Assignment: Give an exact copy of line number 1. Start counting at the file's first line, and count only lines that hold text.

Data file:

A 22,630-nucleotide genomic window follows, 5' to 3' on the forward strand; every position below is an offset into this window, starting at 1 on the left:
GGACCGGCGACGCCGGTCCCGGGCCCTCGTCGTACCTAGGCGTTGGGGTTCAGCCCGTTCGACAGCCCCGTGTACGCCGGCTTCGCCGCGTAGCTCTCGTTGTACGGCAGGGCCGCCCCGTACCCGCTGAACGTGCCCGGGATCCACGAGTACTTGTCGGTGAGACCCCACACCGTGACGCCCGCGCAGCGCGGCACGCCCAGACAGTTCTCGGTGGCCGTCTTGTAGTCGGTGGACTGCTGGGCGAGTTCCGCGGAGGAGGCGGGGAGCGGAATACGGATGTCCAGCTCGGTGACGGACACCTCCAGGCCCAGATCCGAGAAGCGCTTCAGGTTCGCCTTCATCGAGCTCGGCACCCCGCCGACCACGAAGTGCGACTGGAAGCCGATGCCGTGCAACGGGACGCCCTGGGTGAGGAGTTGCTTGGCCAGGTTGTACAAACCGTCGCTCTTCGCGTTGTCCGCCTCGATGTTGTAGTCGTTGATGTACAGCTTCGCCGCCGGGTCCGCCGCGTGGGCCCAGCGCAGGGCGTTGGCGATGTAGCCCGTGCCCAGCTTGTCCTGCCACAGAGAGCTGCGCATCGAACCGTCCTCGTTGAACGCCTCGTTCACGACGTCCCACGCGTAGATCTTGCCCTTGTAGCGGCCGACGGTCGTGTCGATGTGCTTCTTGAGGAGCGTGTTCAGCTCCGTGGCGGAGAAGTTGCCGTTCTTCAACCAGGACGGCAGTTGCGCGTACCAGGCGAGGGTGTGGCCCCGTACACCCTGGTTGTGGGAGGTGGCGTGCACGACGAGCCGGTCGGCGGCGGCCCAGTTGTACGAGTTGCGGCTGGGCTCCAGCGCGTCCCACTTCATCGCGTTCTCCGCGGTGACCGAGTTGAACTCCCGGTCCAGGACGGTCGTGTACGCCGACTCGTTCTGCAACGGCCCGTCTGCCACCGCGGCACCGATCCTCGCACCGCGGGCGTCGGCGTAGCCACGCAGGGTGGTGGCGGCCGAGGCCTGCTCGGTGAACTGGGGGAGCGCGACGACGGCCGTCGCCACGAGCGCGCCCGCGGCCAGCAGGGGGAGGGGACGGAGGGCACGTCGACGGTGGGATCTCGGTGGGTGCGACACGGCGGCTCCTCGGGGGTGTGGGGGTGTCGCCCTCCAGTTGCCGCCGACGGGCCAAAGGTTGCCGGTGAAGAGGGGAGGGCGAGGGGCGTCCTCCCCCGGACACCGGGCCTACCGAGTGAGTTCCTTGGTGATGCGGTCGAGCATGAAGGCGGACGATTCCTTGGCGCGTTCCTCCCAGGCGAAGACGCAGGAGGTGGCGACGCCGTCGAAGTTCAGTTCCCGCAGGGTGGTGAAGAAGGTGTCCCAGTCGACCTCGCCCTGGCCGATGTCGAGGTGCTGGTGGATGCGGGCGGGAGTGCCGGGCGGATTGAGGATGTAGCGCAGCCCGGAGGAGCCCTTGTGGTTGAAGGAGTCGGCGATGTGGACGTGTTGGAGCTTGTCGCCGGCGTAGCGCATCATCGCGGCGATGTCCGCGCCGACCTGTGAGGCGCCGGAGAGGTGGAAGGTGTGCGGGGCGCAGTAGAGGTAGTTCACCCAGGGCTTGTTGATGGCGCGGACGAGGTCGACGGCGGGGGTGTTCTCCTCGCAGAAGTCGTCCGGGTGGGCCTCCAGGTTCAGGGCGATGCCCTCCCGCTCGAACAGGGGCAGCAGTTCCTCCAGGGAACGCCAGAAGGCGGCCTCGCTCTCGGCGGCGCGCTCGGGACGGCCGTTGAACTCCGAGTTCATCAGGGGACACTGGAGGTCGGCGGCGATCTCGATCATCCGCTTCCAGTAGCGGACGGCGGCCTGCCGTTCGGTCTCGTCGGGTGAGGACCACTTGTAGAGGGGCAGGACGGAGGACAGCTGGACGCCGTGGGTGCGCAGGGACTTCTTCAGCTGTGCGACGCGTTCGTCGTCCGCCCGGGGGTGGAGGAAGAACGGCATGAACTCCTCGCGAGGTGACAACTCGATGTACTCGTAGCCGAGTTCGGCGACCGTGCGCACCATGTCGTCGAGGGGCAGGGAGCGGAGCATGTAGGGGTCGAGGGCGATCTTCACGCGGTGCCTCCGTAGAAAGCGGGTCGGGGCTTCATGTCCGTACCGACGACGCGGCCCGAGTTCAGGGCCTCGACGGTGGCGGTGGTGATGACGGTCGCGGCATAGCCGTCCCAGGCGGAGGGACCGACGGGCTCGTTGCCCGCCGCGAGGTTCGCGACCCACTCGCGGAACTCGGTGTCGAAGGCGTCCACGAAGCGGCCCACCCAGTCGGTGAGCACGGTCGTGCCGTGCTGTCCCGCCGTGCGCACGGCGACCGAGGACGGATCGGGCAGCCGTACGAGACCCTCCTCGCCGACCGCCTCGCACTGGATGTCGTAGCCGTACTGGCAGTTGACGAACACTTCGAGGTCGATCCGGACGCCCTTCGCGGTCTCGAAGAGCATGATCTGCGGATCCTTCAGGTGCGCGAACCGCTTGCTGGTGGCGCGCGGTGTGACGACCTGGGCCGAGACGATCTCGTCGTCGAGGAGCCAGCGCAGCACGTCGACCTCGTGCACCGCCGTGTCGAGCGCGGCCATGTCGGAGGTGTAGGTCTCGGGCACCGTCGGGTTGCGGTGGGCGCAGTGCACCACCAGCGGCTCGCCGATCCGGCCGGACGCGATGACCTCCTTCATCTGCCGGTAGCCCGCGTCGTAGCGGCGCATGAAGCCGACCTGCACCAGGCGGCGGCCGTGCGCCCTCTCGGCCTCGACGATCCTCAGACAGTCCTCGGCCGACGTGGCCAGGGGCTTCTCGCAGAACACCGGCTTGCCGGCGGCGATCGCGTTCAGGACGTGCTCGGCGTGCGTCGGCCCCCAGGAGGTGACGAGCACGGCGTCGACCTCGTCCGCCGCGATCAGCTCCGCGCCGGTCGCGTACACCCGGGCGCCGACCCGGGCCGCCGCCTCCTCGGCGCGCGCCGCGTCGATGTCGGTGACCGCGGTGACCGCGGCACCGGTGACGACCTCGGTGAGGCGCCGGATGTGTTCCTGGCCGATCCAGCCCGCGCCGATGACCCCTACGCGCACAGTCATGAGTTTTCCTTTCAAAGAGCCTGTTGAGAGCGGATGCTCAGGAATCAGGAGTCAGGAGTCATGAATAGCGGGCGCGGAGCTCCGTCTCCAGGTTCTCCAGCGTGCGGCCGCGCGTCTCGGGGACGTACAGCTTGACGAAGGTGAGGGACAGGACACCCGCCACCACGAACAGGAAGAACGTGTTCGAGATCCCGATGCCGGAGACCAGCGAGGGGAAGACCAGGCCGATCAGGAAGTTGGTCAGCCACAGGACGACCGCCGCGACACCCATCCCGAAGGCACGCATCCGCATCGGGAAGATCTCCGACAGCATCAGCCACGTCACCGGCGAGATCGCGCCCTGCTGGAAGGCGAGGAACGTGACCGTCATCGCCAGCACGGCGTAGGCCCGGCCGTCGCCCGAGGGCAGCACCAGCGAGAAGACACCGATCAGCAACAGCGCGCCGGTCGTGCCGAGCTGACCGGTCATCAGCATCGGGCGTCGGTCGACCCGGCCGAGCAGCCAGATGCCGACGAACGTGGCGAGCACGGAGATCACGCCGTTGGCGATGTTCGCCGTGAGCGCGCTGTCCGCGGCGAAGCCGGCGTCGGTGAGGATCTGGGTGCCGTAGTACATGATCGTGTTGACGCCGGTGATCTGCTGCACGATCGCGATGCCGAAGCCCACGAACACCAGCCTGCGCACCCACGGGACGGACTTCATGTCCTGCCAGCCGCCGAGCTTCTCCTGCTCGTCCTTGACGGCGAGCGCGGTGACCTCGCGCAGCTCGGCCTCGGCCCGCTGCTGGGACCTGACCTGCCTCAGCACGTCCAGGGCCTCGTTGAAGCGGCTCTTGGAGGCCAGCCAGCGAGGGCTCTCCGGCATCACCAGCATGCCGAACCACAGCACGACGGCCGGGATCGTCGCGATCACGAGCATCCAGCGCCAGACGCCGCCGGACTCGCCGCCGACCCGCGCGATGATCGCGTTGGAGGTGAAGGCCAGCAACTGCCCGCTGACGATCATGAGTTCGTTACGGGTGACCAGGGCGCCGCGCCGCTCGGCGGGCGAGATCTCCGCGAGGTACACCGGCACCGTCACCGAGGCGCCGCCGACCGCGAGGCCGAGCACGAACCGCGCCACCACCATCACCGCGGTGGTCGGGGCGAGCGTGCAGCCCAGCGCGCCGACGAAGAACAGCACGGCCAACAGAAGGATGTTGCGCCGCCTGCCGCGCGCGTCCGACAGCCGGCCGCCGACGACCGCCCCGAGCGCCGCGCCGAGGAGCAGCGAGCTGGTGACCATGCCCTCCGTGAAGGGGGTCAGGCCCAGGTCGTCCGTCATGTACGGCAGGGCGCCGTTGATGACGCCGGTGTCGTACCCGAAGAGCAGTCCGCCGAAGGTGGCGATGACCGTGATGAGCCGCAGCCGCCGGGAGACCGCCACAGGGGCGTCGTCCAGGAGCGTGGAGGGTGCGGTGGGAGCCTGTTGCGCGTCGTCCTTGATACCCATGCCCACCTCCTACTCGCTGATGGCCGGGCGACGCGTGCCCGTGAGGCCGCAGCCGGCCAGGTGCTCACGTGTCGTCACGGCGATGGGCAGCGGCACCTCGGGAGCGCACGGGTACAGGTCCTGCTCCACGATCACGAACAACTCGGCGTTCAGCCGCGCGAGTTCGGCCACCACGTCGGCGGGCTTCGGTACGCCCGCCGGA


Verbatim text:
A 22,630-nucleotide genomic window follows, 5' to 3' on the forward strand; every position below is an offset into this window, starting at 1 on the left: